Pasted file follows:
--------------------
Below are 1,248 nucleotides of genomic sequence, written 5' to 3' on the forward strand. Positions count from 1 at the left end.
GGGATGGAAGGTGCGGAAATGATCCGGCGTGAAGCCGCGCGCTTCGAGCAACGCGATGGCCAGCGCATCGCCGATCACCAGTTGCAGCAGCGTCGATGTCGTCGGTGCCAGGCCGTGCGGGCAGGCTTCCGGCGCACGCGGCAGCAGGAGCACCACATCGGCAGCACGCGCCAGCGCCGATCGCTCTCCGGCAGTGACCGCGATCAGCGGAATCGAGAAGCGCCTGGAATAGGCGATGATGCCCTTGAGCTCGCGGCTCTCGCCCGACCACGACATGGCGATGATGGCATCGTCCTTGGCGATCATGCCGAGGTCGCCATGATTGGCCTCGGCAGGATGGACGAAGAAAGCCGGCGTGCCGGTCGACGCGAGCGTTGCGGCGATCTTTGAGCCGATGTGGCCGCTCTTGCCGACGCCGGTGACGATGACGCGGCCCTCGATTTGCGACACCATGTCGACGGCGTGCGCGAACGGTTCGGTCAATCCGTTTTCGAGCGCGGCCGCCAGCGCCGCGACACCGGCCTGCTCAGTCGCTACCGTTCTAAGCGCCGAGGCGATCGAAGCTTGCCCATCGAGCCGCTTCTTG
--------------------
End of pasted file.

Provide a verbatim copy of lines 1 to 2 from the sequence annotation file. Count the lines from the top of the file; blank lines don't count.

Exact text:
Below are 1,248 nucleotides of genomic sequence, written 5' to 3' on the forward strand. Positions count from 1 at the left end.
GGGATGGAAGGTGCGGAAATGATCCGGCGTGAAGCCGCGCGCTTCGAGCAACGCGATGGCCAGCGCATCGCCGATCACCAGTTGCAGCAGCGTCGATGTCGTCGGTGCCAGGCCGTGCGGGCAGGCTTCCGGCGCACGCGGCAGCAGGAGCACCACATCGGCAGCACGCGCCAGCGCCGATCGCTCTCCGGCAGTGACCGCGATCAGCGGAATCGAGAAGCGCCTGGAATAGGCGATGATGCCCTTGAGCTCGCGGCTCTCGCCCGACCACGACATGGCGATGATGGCATCGTCCTTGGCGATCATGCCGAGGTCGCCATGATTGGCCTCGGCAGGATGGACGAAGAAAGCCGGCGTGCCGGTCGACGCGAGCGTTGCGGCGATCTTTGAGCCGATGTGGCCGCTCTTGCCGACGCCGGTGACGATGACGCGGCCCTCGATTTGCGACACCATGTCGACGGCGTGCGCGAACGGTTCGGTCAATCCGTTTTCGAGCGCGGCCGCCAGCGCCGCGACACCGGCCTGCTCAGTCGCTACCGTTCTAAGCGCCGAGGCGATCGAAGCTTGCCCATCGAGCCGCTTCTTG